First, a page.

The PAA: a Brazilian policy instrument that creates regional markets
Over the past few decades highly innovative policy instruments directed at the poorest layers of society, have been devised in Brazil. Most of these fall under the Zero Hunger strategy, launched in 2003. According to recently elected director general of the FAO, Jose Graziano, this strategy can be used as a reference for designing food and nutrition security policies elsewhere. The strategy reduced the number of undernourished people from 17 million to 11.9 million in the periods 2000-2002 and 2004-2006.
One of the elements of Zero Hunger was the Program of Food Acquisition (PAA). The PAA specifically targets family farmers by creating regional markets. Since 2003, more than R$ 3,5 billion was spent on the acquisition of approximately 3,1 million tons of food, involving, on average, about 160 thousand family farmers per year. The acquired food is passed on to about 25 thousand organizations or entities per year who, in turn, serve 15 million people.
Catia Grisa, a researcher specialised in family farming, agricultural policy, rural development and food security at the Rural Federal University of Rio de Janeiro, has conducted research on the PAA experience. She analyzed: the relation between the PAA and the government bodies linked to it, the outcomes of the PAA and its interaction with family farmers. An article with more detailed information on the subject will be published in the next issue of the Farming Matters magazine.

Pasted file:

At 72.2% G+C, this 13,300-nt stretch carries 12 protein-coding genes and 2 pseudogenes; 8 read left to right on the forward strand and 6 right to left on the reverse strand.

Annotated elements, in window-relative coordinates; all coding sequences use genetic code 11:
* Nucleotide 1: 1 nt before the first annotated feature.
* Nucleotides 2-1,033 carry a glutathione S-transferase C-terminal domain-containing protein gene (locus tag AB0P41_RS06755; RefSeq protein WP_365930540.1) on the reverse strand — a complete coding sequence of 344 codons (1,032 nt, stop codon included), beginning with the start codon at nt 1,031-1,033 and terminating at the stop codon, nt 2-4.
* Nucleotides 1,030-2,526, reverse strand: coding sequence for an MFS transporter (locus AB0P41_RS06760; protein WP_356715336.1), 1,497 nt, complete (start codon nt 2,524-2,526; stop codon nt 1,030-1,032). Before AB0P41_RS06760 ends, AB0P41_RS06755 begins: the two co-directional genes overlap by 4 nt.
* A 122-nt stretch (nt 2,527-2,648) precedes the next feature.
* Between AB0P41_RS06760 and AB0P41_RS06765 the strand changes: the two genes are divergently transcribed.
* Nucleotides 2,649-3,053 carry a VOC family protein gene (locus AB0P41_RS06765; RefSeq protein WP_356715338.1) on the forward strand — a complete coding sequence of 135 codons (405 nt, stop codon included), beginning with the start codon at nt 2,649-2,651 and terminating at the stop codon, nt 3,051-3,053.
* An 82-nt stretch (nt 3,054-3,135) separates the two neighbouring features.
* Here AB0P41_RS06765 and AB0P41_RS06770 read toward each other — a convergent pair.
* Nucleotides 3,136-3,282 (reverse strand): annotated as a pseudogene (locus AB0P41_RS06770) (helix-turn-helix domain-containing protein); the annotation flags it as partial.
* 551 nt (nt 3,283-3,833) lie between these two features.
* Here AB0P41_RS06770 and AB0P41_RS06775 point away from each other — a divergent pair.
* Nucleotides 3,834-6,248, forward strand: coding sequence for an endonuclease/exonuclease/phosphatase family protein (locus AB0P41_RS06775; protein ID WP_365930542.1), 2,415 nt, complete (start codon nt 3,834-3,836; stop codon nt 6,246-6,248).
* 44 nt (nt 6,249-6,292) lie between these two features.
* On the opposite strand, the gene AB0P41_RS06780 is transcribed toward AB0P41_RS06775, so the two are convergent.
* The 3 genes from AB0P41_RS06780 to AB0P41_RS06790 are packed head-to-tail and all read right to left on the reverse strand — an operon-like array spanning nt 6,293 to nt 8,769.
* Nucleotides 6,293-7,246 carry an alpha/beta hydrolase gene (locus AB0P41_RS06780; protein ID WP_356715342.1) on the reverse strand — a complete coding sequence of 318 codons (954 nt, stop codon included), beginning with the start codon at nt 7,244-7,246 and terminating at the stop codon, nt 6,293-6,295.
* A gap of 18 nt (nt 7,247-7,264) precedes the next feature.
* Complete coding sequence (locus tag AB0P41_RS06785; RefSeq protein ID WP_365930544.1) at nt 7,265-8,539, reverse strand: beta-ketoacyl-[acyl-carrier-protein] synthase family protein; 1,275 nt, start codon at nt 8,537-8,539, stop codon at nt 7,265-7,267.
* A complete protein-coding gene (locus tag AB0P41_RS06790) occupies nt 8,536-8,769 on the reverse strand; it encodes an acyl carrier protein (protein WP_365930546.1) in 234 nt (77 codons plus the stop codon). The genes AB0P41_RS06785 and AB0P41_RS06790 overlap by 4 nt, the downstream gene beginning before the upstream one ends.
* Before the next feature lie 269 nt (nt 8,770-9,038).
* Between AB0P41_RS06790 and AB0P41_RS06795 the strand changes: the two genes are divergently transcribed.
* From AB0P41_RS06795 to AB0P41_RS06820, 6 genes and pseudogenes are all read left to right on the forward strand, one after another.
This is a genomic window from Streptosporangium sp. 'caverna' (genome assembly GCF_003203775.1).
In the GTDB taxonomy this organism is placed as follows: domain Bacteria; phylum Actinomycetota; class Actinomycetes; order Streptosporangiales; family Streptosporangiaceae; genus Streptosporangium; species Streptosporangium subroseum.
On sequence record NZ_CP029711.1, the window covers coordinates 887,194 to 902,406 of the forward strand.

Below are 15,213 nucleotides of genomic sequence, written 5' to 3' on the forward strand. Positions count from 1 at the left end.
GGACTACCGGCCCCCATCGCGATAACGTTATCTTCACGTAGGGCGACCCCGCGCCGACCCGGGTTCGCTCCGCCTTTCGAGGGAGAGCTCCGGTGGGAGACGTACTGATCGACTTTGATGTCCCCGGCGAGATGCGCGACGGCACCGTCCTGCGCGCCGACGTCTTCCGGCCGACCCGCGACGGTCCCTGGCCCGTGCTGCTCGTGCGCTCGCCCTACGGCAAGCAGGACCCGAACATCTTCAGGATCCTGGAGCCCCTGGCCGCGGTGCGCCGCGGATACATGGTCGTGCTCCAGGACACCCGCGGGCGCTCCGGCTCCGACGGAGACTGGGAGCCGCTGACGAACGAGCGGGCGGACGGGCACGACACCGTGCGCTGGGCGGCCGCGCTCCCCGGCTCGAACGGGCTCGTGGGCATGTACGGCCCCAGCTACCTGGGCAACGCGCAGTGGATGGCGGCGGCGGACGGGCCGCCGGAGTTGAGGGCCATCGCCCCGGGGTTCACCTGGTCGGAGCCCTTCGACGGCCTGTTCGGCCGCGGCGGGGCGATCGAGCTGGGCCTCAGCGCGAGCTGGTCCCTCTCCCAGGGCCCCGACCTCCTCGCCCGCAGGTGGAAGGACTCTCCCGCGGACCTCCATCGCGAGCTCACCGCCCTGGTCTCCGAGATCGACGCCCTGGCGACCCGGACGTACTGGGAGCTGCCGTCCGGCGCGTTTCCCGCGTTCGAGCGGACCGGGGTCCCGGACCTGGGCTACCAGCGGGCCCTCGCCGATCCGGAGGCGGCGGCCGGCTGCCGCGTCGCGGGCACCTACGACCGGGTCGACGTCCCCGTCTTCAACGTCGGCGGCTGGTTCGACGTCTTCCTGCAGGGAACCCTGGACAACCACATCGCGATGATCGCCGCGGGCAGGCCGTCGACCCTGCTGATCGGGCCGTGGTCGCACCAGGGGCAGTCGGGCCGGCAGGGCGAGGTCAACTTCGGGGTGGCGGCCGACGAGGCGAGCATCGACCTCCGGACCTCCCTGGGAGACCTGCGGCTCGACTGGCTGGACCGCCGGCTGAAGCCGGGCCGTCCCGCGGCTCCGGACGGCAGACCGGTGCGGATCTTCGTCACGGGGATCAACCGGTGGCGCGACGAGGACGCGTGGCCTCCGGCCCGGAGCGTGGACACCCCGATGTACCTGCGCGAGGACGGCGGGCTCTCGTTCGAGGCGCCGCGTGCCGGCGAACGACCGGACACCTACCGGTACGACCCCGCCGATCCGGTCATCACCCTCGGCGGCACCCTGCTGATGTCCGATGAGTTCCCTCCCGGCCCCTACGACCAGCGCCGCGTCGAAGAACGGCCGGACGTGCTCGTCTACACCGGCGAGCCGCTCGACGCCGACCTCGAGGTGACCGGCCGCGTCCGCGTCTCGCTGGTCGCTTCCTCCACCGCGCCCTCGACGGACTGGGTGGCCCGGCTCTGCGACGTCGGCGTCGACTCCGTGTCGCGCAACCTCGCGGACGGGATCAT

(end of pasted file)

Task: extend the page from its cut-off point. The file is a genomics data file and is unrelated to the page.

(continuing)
Q: How well do you think regular/commodity markets suited for small scale farmers?
Even though family farming produces a significant amount of commodities – according to the last Brazilian agricultural census, conducted in 2006, family farmers were responsible for 46% of the national maize production, 21% of wheat, 16% of soy, 59% of pigs and 50% of poultry – they have difficulties in competing in these markets. Characteristic elements of these markets, such as large scale, increasing production costs, the constant need for technological innovation and the progressive externalization of production threaten the construction of an “autonomous and historically guaranteed reproduction” of family farms.
Another feature of these markets is that they enable a small number of transnationals to dominate value chains through fusions and acquisitions. These highly concentrated enterprises operate in the fields of production investment, input commercialization (fertilizers, agro-toxins, and seeds), transportation and storage and processing of cereals. This leaves little “room for manoeuvre” for family farmers whose productive activity becomes more and more dependent on the mercantile relations established by these “food empires”.
Q: What about local/regional markets?